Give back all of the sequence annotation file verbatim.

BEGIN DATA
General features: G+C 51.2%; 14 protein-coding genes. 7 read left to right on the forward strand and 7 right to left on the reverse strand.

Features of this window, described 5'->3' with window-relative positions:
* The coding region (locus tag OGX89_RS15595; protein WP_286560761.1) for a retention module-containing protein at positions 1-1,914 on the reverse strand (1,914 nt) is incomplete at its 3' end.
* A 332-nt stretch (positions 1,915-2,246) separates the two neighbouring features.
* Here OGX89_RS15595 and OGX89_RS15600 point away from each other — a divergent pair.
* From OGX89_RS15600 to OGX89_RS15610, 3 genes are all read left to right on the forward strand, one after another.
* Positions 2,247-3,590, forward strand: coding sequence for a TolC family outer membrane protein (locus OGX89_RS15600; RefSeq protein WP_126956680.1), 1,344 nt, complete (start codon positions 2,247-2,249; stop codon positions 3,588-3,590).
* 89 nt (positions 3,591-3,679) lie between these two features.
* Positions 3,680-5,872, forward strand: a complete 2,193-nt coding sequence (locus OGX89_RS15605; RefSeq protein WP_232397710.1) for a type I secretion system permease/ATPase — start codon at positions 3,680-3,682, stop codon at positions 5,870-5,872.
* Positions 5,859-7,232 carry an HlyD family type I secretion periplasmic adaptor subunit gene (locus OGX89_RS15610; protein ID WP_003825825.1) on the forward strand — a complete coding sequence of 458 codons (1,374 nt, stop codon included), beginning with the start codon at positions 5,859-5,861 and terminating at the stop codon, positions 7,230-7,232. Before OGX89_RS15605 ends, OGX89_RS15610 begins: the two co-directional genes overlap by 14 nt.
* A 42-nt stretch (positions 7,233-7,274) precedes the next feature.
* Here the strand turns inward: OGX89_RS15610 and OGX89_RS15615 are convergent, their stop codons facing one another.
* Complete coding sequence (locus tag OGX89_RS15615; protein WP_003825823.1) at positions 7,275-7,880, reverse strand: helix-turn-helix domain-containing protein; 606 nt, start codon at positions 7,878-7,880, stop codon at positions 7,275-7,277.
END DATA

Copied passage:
General features: G+C 51.2%; 14 protein-coding genes. 7 read left to right on the forward strand and 7 right to left on the reverse strand.

Features of this window, described 5'->3' with window-relative positions:
* The coding region (locus tag OGX89_RS15595; protein WP_286560761.1) for a retention module-containing protein at positions 1-1,914 on the reverse strand (1,914 nt) is incomplete at its 3' end.
* A 332-nt stretch (positions 1,915-2,246) separates the two neighbouring features.
* Here OGX89_RS15595 and OGX89_RS15600 point away from each other — a divergent pair.
* From OGX89_RS15600 to OGX89_RS15610, 3 genes are all read left to right on the forward strand, one after another.
* Positions 2,247-3,590, forward strand: coding sequence for a TolC family outer membrane protein (locus OGX89_RS15600; RefSeq protein WP_126956680.1), 1,344 nt, complete (start codon positions 2,247-2,249; stop codon positions 3,588-3,590).
* 89 nt (positions 3,591-3,679) lie between these two features.
* Positions 3,680-5,872, forward strand: a complete 2,193-nt coding sequence (locus OGX89_RS15605; RefSeq protein WP_232397710.1) for a type I secretion system permease/ATPase — start codon at positions 3,680-3,682, stop codon at positions 5,870-5,872.
* Positions 5,859-7,232 carry an HlyD family type I secretion periplasmic adaptor subunit gene (locus OGX89_RS15610; protein ID WP_003825825.1) on the forward strand — a complete coding sequence of 458 codons (1,374 nt, stop codon included), beginning with the start codon at positions 5,859-5,861 and terminating at the stop codon, positions 7,230-7,232. Before OGX89_RS15605 ends, OGX89_RS15610 begins: the two co-directional genes overlap by 14 nt.
* A 42-nt stretch (positions 7,233-7,274) precedes the next feature.
* Here the strand turns inward: OGX89_RS15610 and OGX89_RS15615 are convergent, their stop codons facing one another.
* Complete coding sequence (locus tag OGX89_RS15615; protein WP_003825823.1) at positions 7,275-7,880, reverse strand: helix-turn-helix domain-containing protein; 606 nt, start codon at positions 7,878-7,880, stop codon at positions 7,275-7,277.